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**Given these two facts then every application of calculus requires limits of one sort or another.**

Finding:

How are limits (Calculus limits) used or applied to daily life? Or applied to the real world problems?

Real-life limits are used any time you have some type of real-world application approach a steady-state solution.

As an example, we could have a chemical reaction in a beaker start with two chemicals that form a new compound over time. The amount of the new compound is the limit of a function as time approaches infinity.

Similarly, if you drop an ice cube in a glass of warm water and measure the temperature with time, the temperature eventually approaches the room temperature where the glass is stored. Measuring the temperature is a limit again as time approaches infinity.

Limits are also used as real-life approximations to calculating derivatives. It is very difficult to calculate a derivative of complicated motions in real-life situations. So, to make calculations, engineers will approximate a function using small differences in the a function and then try and calculate the derivative of the function by having smaller and smaller spacing in the function sample intervals. For example, when designing the engine of a new car, an engineer may model the gasoline through the car's engine with small intervals called a mesh, since the geometry of the engine is too complicated to get exactly with simply functions such as polynomials. These approximations always use limits.

You cannot have calculus without limits!

Limits are needed to define differential calculus and so every application of differential equations assumes that the limits defining the terms in the equations exist.

Limits are needed in integral calculus because an integral is over some range of variables and these form the limits in the integrations.

Infinity in what sense? Limits at infinity are super important for some of the most fundamental aspects of calculus, which is certainly useful in real world applications.

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When we talk about infinite limits we are talking about how numbers behave as they get larger (or in the case of a series as we add more and more terms). Let's say we take the fraction x / (x+a) where 'a' is a small constant. If we take the limit as x -> Inf we would find this function goes to 1. Now at first you might look at this and say "So what?". What this basically says is that as x becomes large x and x+a become so close that their fraction is essentially 1 or that x+a can be approximated by x.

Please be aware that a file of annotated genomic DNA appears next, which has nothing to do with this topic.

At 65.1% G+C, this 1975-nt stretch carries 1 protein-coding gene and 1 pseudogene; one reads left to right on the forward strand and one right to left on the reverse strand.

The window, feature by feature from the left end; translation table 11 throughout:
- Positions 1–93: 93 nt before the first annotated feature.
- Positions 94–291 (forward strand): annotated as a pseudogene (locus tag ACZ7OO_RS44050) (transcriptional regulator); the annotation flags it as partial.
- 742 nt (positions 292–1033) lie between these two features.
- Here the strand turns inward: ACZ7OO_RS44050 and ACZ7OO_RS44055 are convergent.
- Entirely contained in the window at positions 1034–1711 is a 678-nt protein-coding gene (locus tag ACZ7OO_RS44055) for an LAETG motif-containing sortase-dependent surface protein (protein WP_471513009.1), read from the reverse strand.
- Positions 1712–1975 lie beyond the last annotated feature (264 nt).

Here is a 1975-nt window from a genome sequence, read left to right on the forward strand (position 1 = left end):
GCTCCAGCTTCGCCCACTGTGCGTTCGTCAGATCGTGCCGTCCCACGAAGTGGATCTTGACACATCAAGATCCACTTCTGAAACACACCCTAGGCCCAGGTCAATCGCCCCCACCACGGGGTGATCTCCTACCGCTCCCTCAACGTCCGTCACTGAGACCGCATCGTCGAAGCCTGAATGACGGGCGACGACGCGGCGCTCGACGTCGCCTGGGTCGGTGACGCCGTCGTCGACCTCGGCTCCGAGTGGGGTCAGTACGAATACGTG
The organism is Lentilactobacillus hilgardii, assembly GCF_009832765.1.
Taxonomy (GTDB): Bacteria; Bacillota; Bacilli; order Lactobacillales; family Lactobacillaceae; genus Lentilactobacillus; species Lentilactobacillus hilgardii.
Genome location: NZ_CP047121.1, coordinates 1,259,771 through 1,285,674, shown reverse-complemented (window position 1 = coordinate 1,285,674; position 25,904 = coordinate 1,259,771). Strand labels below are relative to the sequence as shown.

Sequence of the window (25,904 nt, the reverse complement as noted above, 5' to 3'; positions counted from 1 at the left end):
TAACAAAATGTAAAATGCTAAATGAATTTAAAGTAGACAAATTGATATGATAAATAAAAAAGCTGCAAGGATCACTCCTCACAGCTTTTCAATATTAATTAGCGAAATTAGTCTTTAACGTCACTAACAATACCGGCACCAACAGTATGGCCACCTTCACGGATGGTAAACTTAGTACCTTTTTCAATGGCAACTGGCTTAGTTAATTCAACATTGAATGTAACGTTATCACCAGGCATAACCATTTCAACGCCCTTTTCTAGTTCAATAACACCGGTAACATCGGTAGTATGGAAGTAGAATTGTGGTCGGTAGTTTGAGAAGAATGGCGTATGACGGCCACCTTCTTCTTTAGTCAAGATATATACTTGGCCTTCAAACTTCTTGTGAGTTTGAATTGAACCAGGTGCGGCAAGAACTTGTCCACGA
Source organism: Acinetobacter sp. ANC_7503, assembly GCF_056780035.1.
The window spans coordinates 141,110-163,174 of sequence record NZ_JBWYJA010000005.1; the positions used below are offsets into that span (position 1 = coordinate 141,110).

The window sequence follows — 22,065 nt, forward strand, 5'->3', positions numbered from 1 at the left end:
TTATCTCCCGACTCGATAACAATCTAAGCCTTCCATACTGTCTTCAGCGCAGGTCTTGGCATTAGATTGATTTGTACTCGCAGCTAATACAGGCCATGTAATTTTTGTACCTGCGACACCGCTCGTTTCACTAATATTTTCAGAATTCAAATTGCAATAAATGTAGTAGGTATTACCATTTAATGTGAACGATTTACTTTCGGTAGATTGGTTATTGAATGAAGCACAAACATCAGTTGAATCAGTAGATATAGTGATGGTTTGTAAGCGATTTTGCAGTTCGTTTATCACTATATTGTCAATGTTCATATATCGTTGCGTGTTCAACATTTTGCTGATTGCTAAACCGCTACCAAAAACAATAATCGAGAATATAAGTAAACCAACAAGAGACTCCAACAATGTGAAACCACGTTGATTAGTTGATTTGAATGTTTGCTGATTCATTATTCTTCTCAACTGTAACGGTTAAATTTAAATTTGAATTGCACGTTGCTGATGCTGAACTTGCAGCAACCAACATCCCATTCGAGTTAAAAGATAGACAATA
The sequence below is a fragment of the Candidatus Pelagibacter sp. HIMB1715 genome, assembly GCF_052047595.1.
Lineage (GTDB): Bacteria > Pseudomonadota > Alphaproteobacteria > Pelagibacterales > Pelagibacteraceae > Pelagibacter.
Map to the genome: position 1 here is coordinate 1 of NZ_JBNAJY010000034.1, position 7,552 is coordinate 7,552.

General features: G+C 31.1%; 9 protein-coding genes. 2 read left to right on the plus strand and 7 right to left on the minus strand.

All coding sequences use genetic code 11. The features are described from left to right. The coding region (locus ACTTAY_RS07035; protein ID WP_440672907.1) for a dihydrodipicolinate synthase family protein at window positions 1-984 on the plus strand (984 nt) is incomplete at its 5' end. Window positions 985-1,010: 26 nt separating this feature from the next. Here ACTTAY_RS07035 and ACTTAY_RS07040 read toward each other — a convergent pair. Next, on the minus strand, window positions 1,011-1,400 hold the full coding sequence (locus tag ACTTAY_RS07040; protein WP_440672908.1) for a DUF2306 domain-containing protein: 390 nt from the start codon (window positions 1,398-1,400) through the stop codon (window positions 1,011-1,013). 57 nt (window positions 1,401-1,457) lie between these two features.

Does the concept of infinity have any practical applications?

I know what you're thinking: "of course it has, for example, it can be used to tell you how many times you can go around a circle". But that isn't really true, now is it? You'd be dead or the world would go under long before an infinite amount of loops had been reached.

**Applications of Infinity in real life.**

Real life Applications of limits involving infinity in calculus.

Lesson 5 Section 5.1

By Hadeel and Thajba

a) the strength of electric, magnetic or gravitational fields.

b) the areas, forces, eights of objects.

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Again you might say "So what?" Let's put this in a real world example. Let's say I have $1,000,000,000.48 (1 billion dollars and 48 cents). If you asked anyone how much money I have they might say "You have a billion dollars." Why is that? Because we say that the 48 cents is such a small amount it does not make much of a different. This is actually saying the exact same thing that the math above says. If 'x' (1 billion) is a huge number compared to 'a' (48 cents) then we can essentially treat x + a (1 billion dollars and 48 cents) as simply x (1 billion dollars).

One of the major applications of infinite limits is that it allows us to take big complex functions and figure out which pieces of information contribute the most to the answer. This allows us to simplify problems to the point we can actually solve them. Rounding is essentially the every day application of infinite limits that also has major applications in math and science.

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